So I haven’t been around much since the corruption thing has been a game mechanic, because honestly, knowing games like this and what drew me to it in the first place, I knew it would kill a lot of the 4x fun for me, especially since it eliminates much of the concept of 4x if there’s no real reason to continue exploring and expanding (two of the 4 xs) and exterminating itself probably becomes lame when you either have to spread your empire thinly to give points for you to launch attacks from, or just stick to your region of space and call it a day.
I realize there has to be some mechanic to limit unchecked expansion and aggression, so what about doing the reverse of what is there now?
What if the corruption mechanic, instead of being a hard or soft limit on a players ability to build fleets and colonies planets, was a buffing mechanic to players who kept their empires small. The idea being that to keep smaller/new players around, or those just less active, when a large player attacks a smaller player, the smaller player gets a certain bonus to the combat efficiency of their troops/ships and orbital defenses.
You could consider this the “stalwart defenders” buff, that small close-knit empires, in the face of insurmountable odds, fight harder and with more vigour because they are the underdogs and everything they cherish is much more at stake. The larger player’s empire, being more spread out and incredibly powerful, has more complacency in their populace, less patriotic pride or whatever, that makes them put up less of a fight individually, because they feel safer and aren’t in the same situation as the smaller empire. There’s even a lot of real-world examples to tie this to.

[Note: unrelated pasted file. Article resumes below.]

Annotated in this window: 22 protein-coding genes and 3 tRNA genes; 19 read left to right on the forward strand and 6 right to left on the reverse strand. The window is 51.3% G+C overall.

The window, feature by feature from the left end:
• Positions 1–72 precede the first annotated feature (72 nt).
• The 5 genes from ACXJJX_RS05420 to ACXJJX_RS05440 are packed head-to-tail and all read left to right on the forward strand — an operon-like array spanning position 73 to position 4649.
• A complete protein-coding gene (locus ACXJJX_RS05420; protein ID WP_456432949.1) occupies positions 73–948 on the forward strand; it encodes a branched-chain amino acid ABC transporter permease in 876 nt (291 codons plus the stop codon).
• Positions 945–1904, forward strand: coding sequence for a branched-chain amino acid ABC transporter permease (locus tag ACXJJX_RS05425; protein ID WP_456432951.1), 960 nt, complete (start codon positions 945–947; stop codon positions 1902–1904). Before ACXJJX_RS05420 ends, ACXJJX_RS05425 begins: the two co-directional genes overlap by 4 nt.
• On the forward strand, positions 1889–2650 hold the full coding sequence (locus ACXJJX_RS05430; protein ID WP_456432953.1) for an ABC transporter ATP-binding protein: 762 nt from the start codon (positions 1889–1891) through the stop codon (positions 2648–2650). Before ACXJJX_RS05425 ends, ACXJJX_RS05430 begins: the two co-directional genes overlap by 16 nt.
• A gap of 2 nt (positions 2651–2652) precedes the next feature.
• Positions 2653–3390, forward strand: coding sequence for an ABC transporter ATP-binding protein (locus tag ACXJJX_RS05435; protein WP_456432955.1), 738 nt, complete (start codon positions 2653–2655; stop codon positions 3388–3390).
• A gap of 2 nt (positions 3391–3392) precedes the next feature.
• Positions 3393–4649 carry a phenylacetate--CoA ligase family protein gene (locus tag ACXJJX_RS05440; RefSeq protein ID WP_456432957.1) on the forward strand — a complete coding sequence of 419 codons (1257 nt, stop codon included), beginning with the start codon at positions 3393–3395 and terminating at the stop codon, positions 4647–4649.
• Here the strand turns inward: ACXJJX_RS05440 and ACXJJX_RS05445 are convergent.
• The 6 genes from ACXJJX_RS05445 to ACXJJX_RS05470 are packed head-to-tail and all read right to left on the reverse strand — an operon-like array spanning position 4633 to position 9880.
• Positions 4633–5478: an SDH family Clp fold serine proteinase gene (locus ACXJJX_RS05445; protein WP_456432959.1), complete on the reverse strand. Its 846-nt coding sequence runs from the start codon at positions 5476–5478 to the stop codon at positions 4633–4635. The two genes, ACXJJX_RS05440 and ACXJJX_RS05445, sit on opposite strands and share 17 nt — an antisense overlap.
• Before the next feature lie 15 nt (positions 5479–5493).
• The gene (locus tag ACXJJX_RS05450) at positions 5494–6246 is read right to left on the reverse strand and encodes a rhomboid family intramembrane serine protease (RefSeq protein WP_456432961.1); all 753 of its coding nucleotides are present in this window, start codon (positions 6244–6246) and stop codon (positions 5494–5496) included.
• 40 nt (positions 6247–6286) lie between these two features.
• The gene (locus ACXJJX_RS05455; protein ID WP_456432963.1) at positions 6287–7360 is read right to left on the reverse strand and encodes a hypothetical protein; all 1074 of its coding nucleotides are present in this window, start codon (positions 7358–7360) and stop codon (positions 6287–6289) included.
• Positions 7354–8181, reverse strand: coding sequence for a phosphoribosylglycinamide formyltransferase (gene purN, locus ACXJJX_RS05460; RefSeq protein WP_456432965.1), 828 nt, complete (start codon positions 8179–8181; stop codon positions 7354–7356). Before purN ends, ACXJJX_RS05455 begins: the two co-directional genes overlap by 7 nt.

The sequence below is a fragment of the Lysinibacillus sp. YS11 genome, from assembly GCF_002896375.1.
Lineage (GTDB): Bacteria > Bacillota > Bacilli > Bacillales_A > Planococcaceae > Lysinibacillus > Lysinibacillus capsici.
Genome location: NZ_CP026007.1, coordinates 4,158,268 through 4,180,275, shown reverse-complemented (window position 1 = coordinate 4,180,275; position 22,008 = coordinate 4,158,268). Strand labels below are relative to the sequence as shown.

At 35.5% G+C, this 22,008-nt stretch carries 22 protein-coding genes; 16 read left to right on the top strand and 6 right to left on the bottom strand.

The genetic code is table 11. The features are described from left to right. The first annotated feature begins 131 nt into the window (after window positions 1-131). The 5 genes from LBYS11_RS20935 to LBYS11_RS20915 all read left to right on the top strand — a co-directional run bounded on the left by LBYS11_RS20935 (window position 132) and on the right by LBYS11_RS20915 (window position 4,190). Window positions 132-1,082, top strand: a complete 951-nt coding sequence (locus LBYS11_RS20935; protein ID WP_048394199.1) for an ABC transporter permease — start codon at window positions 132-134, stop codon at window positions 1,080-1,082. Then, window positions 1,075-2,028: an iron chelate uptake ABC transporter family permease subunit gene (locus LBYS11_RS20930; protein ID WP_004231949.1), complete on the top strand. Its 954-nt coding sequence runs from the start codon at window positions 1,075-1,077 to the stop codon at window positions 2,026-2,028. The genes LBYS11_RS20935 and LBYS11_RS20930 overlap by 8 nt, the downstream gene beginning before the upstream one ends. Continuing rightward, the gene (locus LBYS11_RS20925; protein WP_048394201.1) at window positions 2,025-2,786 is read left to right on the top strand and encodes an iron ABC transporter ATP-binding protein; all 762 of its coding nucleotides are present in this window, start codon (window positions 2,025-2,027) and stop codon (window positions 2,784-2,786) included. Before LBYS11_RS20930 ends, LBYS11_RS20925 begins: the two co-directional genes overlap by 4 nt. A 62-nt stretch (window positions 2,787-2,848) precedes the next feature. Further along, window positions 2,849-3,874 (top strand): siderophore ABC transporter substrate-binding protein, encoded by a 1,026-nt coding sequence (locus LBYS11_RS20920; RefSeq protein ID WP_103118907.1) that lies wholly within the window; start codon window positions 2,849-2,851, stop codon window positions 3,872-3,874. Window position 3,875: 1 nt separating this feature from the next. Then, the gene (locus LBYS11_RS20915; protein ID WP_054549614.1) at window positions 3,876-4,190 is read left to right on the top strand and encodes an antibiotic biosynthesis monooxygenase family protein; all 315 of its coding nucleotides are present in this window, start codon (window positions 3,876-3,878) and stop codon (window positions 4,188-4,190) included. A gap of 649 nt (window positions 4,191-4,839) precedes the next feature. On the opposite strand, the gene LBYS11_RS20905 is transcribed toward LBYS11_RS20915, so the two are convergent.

This bonus can even be split into two different strengths, one more powerful bonus for the smaller player when fighting on the defensive, and a bonus for the player when fighting offensively, just slightly less powerful, since the nature of defending ones home tends to be more motivating.
One further step of tweaking that can be done on this mechanic, would be a possible third mechanic that plays in, being a “vengeance” buff. A bonus given to a smaller player, for a temporary amount of time, against a specific player that attacked them and is also a larger empire of considerably higher strength. The colonists of the weaker empire, extra infuriated that they are being taken advantage of by an empire that has immense power over them, fight harder offensively with this buff, as their rage reaches new eights as they seek to give payback to those who harmed their home.
You could set an upper limit to the buff, and have it based on a linear or exponential scale, either based off a constant reference point tied to score/planets owned/some other metric, tie it to relative scores between players on an individual basis, or even as a whole against the leaderboard itself (ie: bottom X% of players on leader-board get scaling buff that increases every Y% down to the bottom Z%)
This is something I feel in theory can help solve the same problem that the corruption mechanic sought to address, without removing the fun aspect of the game it did for so many players that are the most active.